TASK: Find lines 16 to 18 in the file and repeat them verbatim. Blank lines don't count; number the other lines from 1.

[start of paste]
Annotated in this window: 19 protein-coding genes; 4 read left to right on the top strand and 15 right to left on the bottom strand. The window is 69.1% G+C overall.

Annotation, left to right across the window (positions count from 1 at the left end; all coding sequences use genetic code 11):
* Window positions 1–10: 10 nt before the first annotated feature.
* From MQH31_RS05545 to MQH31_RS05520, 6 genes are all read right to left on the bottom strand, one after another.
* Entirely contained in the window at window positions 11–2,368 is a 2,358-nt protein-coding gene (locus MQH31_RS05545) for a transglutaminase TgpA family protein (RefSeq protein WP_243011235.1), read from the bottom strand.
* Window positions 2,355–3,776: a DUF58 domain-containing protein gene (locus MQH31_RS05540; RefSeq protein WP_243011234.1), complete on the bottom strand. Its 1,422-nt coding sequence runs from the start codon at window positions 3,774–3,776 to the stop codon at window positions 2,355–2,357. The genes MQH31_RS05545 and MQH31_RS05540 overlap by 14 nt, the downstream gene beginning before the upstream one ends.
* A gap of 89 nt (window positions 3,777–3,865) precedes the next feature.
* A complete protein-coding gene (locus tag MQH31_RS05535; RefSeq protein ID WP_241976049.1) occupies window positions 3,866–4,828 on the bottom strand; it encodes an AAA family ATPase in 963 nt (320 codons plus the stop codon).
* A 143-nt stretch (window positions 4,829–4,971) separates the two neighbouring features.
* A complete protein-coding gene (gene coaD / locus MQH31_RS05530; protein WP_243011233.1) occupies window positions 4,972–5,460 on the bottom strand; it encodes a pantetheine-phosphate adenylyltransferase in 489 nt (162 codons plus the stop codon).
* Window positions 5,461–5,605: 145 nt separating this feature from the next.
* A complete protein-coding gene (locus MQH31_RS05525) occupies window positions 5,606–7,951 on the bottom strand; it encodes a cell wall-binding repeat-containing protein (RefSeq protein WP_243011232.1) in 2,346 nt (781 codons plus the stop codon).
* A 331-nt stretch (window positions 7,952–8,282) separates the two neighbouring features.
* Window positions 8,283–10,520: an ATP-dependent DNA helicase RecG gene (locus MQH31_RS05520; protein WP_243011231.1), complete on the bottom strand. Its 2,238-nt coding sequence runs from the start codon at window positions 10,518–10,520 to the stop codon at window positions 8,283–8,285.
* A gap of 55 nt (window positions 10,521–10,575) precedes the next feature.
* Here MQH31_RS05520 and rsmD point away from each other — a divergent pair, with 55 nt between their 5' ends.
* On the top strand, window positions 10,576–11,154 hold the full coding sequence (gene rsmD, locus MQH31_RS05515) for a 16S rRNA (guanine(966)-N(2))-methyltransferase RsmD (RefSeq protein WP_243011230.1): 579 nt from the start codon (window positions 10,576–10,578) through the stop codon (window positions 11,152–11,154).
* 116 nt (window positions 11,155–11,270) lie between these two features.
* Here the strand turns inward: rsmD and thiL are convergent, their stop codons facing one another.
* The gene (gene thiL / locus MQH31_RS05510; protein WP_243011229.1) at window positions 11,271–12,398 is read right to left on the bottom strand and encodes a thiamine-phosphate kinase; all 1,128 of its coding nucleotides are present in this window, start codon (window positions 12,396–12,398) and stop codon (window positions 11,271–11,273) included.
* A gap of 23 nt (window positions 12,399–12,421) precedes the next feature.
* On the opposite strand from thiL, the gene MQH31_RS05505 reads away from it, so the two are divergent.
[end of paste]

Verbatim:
* Here MQH31_RS05520 and rsmD point away from each other — a divergent pair, with 55 nt between their 5' ends.
* On the top strand, window positions 10,576–11,154 hold the full coding sequence (gene rsmD, locus MQH31_RS05515) for a 16S rRNA (guanine(966)-N(2))-methyltransferase RsmD (RefSeq protein WP_243011230.1): 579 nt from the start codon (window positions 10,576–10,578) through the stop codon (window positions 11,152–11,154).
* 116 nt (window positions 11,155–11,270) lie between these two features.